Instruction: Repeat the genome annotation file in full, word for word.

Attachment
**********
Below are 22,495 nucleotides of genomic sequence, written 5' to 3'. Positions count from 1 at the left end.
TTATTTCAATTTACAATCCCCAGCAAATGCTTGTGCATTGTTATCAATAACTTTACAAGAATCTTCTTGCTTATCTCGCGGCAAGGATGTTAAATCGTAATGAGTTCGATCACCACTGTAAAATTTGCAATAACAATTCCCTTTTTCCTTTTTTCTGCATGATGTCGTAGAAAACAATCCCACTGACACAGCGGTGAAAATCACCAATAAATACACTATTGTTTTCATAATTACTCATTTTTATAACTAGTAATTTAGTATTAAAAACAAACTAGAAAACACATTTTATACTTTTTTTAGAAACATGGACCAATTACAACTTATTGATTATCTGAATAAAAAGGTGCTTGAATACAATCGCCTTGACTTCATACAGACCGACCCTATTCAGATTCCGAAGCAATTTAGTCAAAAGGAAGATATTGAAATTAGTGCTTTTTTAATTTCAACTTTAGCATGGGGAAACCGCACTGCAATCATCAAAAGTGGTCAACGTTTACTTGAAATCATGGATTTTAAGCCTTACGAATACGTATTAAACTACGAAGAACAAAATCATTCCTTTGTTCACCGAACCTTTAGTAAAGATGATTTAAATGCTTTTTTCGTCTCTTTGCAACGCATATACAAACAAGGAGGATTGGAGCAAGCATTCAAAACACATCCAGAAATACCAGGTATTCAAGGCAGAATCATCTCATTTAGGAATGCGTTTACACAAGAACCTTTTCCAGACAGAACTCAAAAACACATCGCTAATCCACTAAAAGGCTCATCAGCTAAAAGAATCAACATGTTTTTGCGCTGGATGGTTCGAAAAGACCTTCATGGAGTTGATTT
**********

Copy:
Below are 22,495 nucleotides of genomic sequence, written 5' to 3'. Positions count from 1 at the left end.
TTATTTCAATTTACAATCCCCAGCAAATGCTTGTGCATTGTTATCAATAACTTTACAAGAATCTTCTTGCTTATCTCGCGGCAAGGATGTTAAATCGTAATGAGTTCGATCACCACTGTAAAATTTGCAATAACAATTCCCTTTTTCCTTTTTTCTGCATGATGTCGTAGAAAACAATCCCACTGACACAGCGGTGAAAATCACCAATAAATACACTATTGTTTTCATAATTACTCATTTTTATAACTAGTAATTTAGTATTAAAAACAAACTAGAAAACACATTTTATACTTTTTTTAGAAACATGGACCAATTACAACTTATTGATTATCTGAATAAAAAGGTGCTTGAATACAATCGCCTTGACTTCATACAGACCGACCCTATTCAGATTCCGAAGCAATTTAGTCAAAAGGAAGATATTGAAATTAGTGCTTTTTTAATTTCAACTTTAGCATGGGGAAACCGCACTGCAATCATCAAAAGTGGTCAACGTTTACTTGAAATCATGGATTTTAAGCCTTACGAATACGTATTAAACTACGAAGAACAAAATCATTCCTTTGTTCACCGAACCTTTAGTAAAGATGATTTAAATGCTTTTTTCGTCTCTTTGCAACGCATATACAAACAAGGAGGATTGGAGCAAGCATTCAAAACACATCCAGAAATACCAGGTATTCAAGGCAGAATCATCTCATTTAGGAATGCGTTTACACAAGAACCTTTTCCAGACAGAACTCAAAAACACATCGCTAATCCACTAAAAGGCTCATCAGCTAAAAGAATCAACATGTTTTTGCGCTGGATGGTTCGAAAAGACCTTCATGGAGTTGATTT